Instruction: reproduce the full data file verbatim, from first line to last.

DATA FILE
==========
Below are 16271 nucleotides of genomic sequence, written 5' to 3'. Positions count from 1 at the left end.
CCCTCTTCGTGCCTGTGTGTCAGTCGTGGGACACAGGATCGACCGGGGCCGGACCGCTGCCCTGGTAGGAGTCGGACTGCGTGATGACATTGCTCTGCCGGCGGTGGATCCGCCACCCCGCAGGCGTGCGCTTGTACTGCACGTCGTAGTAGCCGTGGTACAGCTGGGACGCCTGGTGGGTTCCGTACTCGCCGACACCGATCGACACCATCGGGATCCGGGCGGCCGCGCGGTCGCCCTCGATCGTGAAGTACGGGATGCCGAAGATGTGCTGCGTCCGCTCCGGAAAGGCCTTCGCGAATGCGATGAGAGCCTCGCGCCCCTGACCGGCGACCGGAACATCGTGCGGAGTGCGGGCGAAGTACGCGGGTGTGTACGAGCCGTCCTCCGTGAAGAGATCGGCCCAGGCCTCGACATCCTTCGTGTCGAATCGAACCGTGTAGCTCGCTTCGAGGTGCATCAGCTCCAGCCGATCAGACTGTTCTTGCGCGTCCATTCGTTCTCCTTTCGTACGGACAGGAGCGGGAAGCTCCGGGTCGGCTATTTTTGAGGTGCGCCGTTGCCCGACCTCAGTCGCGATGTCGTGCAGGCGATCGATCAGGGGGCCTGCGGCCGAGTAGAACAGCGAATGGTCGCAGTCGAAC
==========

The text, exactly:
Below are 16271 nucleotides of genomic sequence, written 5' to 3'. Positions count from 1 at the left end.
CCCTCTTCGTGCCTGTGTGTCAGTCGTGGGACACAGGATCGACCGGGGCCGGACCGCTGCCCTGGTAGGAGTCGGACTGCGTGATGACATTGCTCTGCCGGCGGTGGATCCGCCACCCCGCAGGCGTGCGCTTGTACTGCACGTCGTAGTAGCCGTGGTACAGCTGGGACGCCTGGTGGGTTCCGTACTCGCCGACACCGATCGACACCATCGGGATCCGGGCGGCCGCGCGGTCGCCCTCGATCGTGAAGTACGGGATGCCGAAGATGTGCTGCGTCCGCTCCGGAAAGGCCTTCGCGAATGCGATGAGAGCCTCGCGCCCCTGACCGGCGACCGGAACATCGTGCGGAGTGCGGGCGAAGTACGCGGGTGTGTACGAGCCGTCCTCCGTGAAGAGATCGGCCCAGGCCTCGACATCCTTCGTGTCGAATCGAACCGTGTAGCTCGCTTCGAGGTGCATCAGCTCCAGCCGATCAGACTGTTCTTGCGCGTCCATTCGTTCTCCTTTCGTACGGACAGGAGCGGGAAGCTCCGGGTCGGCTATTTTTGAGGTGCGCCGTTGCCCGACCTCAGTCGCGATGTCGTGCAGGCGATCGATCAGGGGGCCTGCGGCCGAGTAGAACAGCGAATGGTCGCAGTCGAAC